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Publication numberUS20050276790 A1
Publication typeApplication
Application numberUS 11/040,182
Publication dateDec 15, 2005
Filing dateJan 20, 2005
Priority dateOct 23, 2000
Also published asUS6871446, US8250806, WO2002060250A2, WO2002060250A3
Publication number040182, 11040182, US 2005/0276790 A1, US 2005/276790 A1, US 20050276790 A1, US 20050276790A1, US 2005276790 A1, US 2005276790A1, US-A1-20050276790, US-A1-2005276790, US2005/0276790A1, US2005/276790A1, US20050276790 A1, US20050276790A1, US2005276790 A1, US2005276790A1
InventorsThomas Yamashita
Original AssigneeYamashita Thomas T
Export CitationBiBTeX, EndNote, RefMan
External Links: USPTO, USPTO Assignment, Espacenet
Microbial blend compositions and methods for their use
US 20050276790 A1
Abstract
Microbial blend compositions and method for their use are provided. The subject compositions comprise a plurality of distinct microbial species that all share the following characteristics: (i) are antagonistic against a plurality of microbial pathogens; (ii) are non-pathogenic towards plants and animals; (iii) are tolerant of high temperatures; (iv) grow rapidly; and (v) proliferate on a complex substrate. In many embodiments, the compositions further include a carrier, e.g., a liquid or solid carrier medium. In practicing the subject methods, the compositions are applied to at least one of soil and plant tissue, and in certain embodiments are applied in conjunction with a complex substrate. Also provided are methods of preparing the subject compositions.
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Claims(20)
1. A composition comprising a plurality of distinct microbial species, wherein each constituent member of said plurality is:
(a) antagonistic against a plurality of microbial pathogens;
(b) non-pathogenic towards plants and animals;
(c) is tolerant of high temperatures;
(d) grows rapidly; and
(e) proliferates on a complex substrate.
2. The composition according to claim 1, wherein said plurality comprises at least one bacterial species and at least one fungal species.
3. The composition according to claim 2, wherein said plurality comprises at least 5 distinct microbial species.
4. The composition according to claim 3, wherein said plurality comprises at least 5 bacterial species.
5. The composition according to claim 3, wherein said plurality comprises at least 2 fungal species.
6. The composition according to claim 1, wherein said composition comprises a carrier.
7. The composition according to claim 6, wherein said carrier is a liquid.
8. The composition according to claim 6, wherein said carrier is a solid.
9. The composition according to claim 1, wherein said plurality of microbial species has been proliferated on a complex substrate.
10. A composition comprising:
(a) a plurality of distinct microbial species made up of at least 5 different bacterial species and at least 2 different fungal species, wherein each constituent member of said plurality is:
(i) antagonistic against a plurality of microbial pathogens;
(ii) non-pathogenic towards plants and animals;
(iii) is tolerant of high temperatures;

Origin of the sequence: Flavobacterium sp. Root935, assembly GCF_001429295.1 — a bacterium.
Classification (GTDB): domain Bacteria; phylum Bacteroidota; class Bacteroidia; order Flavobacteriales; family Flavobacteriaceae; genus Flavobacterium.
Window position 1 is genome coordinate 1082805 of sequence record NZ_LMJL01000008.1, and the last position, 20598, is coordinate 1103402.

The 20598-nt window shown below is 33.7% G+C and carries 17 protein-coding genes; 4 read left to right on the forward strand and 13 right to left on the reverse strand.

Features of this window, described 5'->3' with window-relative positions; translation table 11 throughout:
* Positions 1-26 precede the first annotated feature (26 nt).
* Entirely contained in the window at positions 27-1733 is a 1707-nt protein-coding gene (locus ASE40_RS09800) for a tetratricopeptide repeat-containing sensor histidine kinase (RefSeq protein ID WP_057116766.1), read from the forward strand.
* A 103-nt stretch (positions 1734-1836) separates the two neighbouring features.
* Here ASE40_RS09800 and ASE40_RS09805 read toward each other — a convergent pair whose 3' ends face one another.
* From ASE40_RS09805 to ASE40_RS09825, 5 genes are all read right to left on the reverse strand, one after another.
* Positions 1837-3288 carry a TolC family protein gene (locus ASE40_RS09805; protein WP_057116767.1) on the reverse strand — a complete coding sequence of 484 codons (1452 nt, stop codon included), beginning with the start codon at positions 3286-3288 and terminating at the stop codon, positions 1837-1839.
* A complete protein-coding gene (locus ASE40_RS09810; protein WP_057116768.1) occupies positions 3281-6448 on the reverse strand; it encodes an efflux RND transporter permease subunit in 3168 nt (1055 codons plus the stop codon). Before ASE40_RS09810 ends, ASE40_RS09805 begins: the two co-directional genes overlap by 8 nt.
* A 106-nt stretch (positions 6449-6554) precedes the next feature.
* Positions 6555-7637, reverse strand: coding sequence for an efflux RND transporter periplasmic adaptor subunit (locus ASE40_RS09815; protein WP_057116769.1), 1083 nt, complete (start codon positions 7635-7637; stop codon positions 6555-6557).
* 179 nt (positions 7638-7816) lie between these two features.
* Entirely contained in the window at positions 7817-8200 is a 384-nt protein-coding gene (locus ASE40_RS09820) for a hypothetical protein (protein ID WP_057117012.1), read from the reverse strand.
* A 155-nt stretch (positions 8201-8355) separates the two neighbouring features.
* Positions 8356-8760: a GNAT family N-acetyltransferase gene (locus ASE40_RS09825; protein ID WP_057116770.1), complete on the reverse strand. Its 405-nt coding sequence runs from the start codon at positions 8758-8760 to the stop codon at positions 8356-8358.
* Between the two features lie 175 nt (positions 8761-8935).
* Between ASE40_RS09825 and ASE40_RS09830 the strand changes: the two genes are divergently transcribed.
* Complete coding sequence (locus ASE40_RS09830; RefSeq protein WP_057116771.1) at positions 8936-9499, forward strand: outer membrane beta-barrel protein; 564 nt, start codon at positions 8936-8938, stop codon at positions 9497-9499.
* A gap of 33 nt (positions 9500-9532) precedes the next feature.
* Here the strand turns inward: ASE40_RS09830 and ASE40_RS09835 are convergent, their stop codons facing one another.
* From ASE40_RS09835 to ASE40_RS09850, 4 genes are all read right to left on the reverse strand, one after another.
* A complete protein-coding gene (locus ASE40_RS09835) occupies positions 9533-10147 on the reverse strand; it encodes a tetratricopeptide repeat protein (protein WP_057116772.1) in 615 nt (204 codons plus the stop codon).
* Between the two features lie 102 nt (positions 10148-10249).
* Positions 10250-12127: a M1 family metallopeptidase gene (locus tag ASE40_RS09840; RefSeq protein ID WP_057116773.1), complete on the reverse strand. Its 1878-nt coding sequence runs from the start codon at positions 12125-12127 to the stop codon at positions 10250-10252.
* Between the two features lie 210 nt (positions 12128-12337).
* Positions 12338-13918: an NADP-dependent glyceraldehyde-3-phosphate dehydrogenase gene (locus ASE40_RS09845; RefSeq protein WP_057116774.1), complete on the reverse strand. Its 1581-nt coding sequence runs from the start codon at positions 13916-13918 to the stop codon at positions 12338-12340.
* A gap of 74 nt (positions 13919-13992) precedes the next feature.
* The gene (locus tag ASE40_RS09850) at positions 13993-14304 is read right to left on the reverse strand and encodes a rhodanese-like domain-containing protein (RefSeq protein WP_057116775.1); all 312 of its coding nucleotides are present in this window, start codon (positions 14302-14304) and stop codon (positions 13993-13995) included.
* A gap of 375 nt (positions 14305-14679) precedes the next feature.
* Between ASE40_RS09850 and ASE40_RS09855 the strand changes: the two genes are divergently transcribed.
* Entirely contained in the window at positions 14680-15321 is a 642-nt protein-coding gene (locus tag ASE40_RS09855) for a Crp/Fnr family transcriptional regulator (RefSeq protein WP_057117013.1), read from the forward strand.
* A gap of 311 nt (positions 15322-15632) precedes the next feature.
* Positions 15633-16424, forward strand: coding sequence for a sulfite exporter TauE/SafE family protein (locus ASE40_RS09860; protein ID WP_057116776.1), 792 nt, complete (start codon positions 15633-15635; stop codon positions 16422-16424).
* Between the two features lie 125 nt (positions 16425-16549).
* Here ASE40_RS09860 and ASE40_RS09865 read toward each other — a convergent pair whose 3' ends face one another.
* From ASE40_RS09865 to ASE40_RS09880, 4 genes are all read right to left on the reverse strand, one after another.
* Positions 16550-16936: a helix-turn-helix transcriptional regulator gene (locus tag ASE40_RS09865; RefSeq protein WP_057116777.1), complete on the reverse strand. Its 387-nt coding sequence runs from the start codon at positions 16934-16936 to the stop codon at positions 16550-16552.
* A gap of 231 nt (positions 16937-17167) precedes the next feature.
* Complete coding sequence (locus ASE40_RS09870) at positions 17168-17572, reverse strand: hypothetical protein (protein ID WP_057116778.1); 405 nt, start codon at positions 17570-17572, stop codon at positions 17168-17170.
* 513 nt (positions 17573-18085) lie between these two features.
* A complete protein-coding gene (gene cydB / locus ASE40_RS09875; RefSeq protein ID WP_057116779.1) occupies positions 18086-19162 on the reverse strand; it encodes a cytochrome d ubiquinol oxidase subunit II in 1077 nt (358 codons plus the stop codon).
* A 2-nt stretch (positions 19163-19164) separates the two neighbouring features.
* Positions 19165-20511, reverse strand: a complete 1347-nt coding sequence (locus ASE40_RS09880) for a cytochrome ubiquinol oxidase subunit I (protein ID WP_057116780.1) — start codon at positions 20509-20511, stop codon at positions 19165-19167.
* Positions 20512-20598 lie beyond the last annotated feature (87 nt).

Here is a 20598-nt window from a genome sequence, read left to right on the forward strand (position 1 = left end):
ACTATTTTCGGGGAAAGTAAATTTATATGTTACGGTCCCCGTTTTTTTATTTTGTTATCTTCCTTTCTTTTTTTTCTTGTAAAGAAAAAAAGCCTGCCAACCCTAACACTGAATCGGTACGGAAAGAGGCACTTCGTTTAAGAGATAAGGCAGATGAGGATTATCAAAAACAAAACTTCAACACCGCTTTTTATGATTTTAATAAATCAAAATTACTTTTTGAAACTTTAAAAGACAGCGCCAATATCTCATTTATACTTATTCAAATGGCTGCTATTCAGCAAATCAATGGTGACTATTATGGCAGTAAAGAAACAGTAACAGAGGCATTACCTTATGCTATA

(iv) grows rapidly; and
(v) proliferates on a complex substrate; and
(b) a carrier.
11. The composition according to claim 10, wherein said carrier is a liquid.
12. The composition according to claim 10, wherein said carrier is a solid.
13. In an agricultural method, the improvement comprising:
applying to at least one of soil or plant tissue a composition according to claim 1.
14. A method of producing a composition according to claim 1, said method comprising:
(a) identifying a plurality of microbial species that are:
(i) antagonistic against a plurality of microbial pathogens;
(ii) non-pathogenic towards plants and animals;
(iii) tolerant of high temperatures;
(iv) grows rapidly; and
(v) proliferates on a complex substrate; and
(b) combining said plurality to produce said composition.
15. The method according to claim 14, wherein said method further comprises separately proliferating each species prior to said combining.
16. The method according to claim 15, wherein said proliferating occurs in the presence of a complex substrate.
17. The method according to claim 15, wherein said method further comprises combining said composition with a carrier.
18. The method according to claim 17, wherein said carrier is a fluid.
19. The method according to claim 17, wherein said carrier is a solid.
20. The method according to claim 14, wherein said identifying comprises subjecting a candidate microbial species to a series of assays which identify whether the species has all of said (i)-(v) characteristics.
Description
FIELD OF THE INVENTION

The field of this invention is agriculture

BACKGROUND OF THE INVENTION

Agriculture is the science, art, and business of cultivating the soil, producing crops, raising livestock; and farming. With respect to cultivating the soil and producing crops, it is well known to add various fertilizing and other compositions to the soil and/or plant foliage in order to improve results. Agents that have been added to soil and/or plant tissues include microbial agents, which impart some beneficial property to the soil and/or plant to provided for desirable results.

There is continued interest in the development of new microbial formulations that are capable of providing beneficial results in agriculture and related fields.

Relevant Literature

U.S. Patents of interest include: U.S. Pat. Nos. 5,797,976; 5,696,094; 5,582,627; and 5,549,729. PCT applications of interest include: WO 00/13502 and WO 00/38513. See also: Mycorrhizae and Plant Health, F. L. Pfleger & R. G. Linderman, eds (1994) pp. 1-45; The Nature and Practice of Biological Control of Plant Pathogens, R. J. Cook & K. F. Baker (1983); and Microbial Ecology, Fundamentals and Applications. R. M. Atlas & R. Bartha, pp. 99-160